For 29 years I was a member of the St. Louis Catholic Worker community. From the beginning, we were conscious that we were white women (plus a few white men) who ran, without pay, an emergency shelter for 25 to 50 homeless women and children, mostly black.
The women who came to the Worker as guests were without resources. To stay with us meant a family crowded into a single room, communal meals, shared housework, curfew, no television in the house and insistence that children must be very closely supervised by their moms and could not be spanked.
Some of the women were mentally ill. All were traumatized by illness, job loss, fire, eviction, crime, rejection by relatives, rejection by a boyfriend or husband. Some were alcoholics or drug addicts. Most had been abused by fathers or uncles or neighbors or boyfriends. As I said, most were black.
About 20 years into this project, the Worker community initiated a kind of "co-housing" where community members, former community members and former guests rented a block of apartments in the neighborhood. Everybody paid the rent into a common fund and the bookkeeper paid the landlord. We all met once a month to do business and we gathered for Sunday breakfasts, Saturday barbecues, birthdays and graduations. Those of us without children took on doing homework with children in the community, attending school functions, going with the moms to parent-teacher conferences and an occasional court hearing.
The inspiration for co-housing was in part the community's recognition that our relationships between black and white, guest and community, were not equal. White community members had keys, set the house rules, determined the menus for common meals. At the same time we saw that the single moms who had stayed with us continued to need community support. We created a village, not just to raise our children, but more to live our lives together.
Our bookkeeper, a white man, was murdered in our neighborhood one Saturday in 2007, and I would say, in retrospect, that in the ensuing, traumatic grief our co-housing experiment crumbled. It had been weakening but now some white community members moved away. No one stepped in to manage the experiment of shared financial resources so those who were temporarily short of cash were on their own. The systems of school pickup and homework support collapsed.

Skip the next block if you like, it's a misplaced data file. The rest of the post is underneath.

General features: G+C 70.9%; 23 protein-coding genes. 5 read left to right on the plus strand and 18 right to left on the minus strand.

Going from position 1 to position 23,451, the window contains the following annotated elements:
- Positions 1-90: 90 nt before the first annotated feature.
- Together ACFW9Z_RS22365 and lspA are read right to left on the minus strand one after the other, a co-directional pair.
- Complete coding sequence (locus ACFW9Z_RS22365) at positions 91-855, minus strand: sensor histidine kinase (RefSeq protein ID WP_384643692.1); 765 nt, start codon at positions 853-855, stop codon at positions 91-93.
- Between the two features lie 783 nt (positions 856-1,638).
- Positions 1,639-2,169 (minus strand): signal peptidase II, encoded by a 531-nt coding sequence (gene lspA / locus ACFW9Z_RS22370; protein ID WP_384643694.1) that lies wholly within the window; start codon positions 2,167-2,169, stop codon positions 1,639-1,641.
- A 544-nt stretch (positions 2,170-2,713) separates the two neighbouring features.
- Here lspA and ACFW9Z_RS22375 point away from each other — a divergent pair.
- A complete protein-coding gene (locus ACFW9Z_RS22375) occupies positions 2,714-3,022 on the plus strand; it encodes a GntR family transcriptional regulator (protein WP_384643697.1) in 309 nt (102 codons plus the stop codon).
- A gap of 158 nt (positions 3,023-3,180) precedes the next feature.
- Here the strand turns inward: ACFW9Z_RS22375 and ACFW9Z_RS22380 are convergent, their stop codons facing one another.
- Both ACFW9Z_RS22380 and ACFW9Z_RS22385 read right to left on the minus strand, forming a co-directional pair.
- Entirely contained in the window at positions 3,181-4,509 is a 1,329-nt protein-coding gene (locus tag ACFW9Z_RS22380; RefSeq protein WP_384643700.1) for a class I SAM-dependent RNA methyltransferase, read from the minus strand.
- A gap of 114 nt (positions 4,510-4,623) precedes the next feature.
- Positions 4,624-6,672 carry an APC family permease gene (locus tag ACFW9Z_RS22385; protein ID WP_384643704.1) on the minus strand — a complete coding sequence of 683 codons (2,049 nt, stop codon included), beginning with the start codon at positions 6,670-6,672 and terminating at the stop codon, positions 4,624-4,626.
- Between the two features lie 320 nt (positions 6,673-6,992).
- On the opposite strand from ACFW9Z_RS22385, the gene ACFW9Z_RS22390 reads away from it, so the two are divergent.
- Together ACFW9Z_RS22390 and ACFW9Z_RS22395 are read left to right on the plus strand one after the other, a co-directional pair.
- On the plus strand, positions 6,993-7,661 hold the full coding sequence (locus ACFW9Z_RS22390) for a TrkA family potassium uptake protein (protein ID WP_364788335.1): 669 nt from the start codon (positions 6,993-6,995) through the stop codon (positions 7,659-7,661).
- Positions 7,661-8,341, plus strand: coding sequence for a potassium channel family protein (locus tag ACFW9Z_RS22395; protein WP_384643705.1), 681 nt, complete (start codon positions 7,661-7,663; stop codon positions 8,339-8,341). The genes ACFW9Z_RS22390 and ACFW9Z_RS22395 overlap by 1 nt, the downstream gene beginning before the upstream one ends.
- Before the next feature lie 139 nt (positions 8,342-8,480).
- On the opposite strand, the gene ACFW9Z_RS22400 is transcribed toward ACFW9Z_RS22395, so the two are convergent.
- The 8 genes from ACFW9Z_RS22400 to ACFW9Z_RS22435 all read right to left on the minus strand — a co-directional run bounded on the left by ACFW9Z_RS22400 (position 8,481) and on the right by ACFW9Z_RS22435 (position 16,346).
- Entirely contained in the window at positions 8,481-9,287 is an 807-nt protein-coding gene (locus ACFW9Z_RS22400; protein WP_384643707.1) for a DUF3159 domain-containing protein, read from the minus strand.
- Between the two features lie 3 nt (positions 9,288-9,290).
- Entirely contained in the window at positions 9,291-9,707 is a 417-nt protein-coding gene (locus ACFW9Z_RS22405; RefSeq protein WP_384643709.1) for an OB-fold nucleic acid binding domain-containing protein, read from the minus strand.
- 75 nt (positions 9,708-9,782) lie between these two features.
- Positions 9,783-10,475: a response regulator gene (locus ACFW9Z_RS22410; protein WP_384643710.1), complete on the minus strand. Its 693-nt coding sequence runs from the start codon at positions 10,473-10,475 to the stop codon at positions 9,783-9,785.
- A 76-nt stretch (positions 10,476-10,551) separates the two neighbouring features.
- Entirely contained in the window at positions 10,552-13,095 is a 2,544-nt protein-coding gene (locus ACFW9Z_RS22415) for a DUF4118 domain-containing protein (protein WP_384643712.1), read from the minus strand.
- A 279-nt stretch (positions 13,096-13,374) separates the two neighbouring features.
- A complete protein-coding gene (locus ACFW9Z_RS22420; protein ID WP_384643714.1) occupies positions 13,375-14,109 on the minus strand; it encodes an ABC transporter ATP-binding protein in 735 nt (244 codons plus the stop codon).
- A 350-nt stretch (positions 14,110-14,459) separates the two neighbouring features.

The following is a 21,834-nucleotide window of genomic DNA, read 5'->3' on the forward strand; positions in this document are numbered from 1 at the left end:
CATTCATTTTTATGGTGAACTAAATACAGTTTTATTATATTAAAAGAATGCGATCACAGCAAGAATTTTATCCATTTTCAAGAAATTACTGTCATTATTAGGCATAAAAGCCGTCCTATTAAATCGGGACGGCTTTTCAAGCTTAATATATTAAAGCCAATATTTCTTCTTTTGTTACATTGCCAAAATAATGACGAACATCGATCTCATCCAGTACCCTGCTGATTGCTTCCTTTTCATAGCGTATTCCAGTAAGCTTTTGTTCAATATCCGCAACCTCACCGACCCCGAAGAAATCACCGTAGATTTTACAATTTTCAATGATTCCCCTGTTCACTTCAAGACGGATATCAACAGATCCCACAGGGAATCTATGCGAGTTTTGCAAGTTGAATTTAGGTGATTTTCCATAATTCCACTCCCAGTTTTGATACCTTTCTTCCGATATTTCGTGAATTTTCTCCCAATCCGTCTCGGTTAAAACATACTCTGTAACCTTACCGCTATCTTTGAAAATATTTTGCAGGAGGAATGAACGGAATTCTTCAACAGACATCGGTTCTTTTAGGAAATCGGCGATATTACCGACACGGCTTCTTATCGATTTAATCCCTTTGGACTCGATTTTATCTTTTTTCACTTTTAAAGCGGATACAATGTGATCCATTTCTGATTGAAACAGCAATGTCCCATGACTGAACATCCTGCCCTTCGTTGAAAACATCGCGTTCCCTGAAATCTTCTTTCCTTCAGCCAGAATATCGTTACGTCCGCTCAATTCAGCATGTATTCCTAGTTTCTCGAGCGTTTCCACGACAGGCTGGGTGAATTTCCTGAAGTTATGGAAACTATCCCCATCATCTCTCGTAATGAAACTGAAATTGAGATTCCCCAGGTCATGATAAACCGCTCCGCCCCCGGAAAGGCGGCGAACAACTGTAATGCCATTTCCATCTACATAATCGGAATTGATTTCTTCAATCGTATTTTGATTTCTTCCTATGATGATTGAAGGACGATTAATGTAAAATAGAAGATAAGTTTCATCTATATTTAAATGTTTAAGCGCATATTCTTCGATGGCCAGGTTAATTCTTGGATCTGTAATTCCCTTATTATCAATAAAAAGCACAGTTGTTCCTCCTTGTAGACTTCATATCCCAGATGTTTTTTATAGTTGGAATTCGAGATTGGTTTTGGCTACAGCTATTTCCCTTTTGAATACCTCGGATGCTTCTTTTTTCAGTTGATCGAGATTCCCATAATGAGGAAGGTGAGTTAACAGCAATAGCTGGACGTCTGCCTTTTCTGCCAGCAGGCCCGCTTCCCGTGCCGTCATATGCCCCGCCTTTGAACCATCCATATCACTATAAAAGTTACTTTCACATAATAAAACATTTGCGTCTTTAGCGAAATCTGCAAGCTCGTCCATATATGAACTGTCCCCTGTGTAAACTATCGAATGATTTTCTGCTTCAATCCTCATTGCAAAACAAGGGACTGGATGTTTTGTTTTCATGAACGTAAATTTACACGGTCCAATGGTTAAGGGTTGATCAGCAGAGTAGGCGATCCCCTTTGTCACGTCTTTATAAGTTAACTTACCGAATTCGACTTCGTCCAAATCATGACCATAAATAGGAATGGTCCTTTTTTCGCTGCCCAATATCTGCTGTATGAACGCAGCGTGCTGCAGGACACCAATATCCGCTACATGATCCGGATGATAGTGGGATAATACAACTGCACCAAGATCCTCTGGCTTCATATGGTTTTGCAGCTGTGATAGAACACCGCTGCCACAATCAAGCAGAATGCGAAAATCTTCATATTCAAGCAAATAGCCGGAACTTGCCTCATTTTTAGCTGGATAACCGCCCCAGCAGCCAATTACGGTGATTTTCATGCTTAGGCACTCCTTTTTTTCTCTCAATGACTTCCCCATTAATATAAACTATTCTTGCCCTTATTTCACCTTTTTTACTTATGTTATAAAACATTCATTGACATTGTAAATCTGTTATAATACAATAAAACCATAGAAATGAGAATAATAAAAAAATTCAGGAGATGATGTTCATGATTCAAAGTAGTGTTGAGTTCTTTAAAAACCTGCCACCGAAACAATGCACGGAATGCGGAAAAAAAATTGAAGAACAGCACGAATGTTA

Some of us from our co-housing community have stayed in touch over the years, some more closely than others. A white daughter and black son married and their bond continues to link us all.
But the St. Louis Catholic Worker continued to be operated by white volunteers serving a mostly black homeless population.
Then Mike Brown, an unarmed teenager, was killed by a police officer in 2014. I was no longer a member of the Worker community but I responded when they issued a call for a community examination of white privilege in the Peter Maurin tradition of Clarification of Thought.
Mike was killed in August. The black community called for a national conference and march in St. Louis in October. We all went to peacekeeper training and nonviolent resistance practice. Members of the Worker community helped in different ways — participating in organizing and planning meetings, continuing to host Clarification of Thought on racism for white people, doing art, showing up and helping with logistics like finding housing for those coming from around the country.
It was a challenge to get people to open their homes to black activist carpetbaggers, coming into St. Louis to help raise Cain, no matter how well-trained they might be in nonviolent direct action. So the Catholic Worker Community members at Karen House asked the guests if everybody could double up and make room for some of these outsiders. The guests said, "Sure!" and began helping to plan meals and laundry — but they didn't picture that these activists coming from across the country would be black.
Afterwards, The Round Table, the journal published by the St. Louis Catholic Worker, produced an issue filled with reflections about Ferguson from activists on the ground there. It includes a page of comments from the guests on being host to black, strong, savvy community organizers who were willing to drive a thousand miles and stay in an emergency shelter.
As the events unfolded in the Mike Brown case, I encountered a group of young black students from New York. I was more than excited to see them and was outdone by their actions. It was funny because one of the Karen House guests stated that they were probably going to be white. When they walked in for the first time, they introduced themselves as 'BLACK' (which is the name of their group) and I said, 'And you're black!' They went out immediately after arriving in St. Louis to join in the protest for Vonderrit Meyers and Mike Brown. They told me too about how they were arrested, how they were pepper sprayed, and the different things that the police were shouting at them. All of the ladies in the house went above and beyond to make sure that their stay was a great stay. I would like to extend many thanks to the group BLACK and for their support in the Mike Brown case. When they were set to leave, they presented myself and my children with a couple of gifts as well as the other kids in the house. It was awesome to have them here, and I would host them anytime.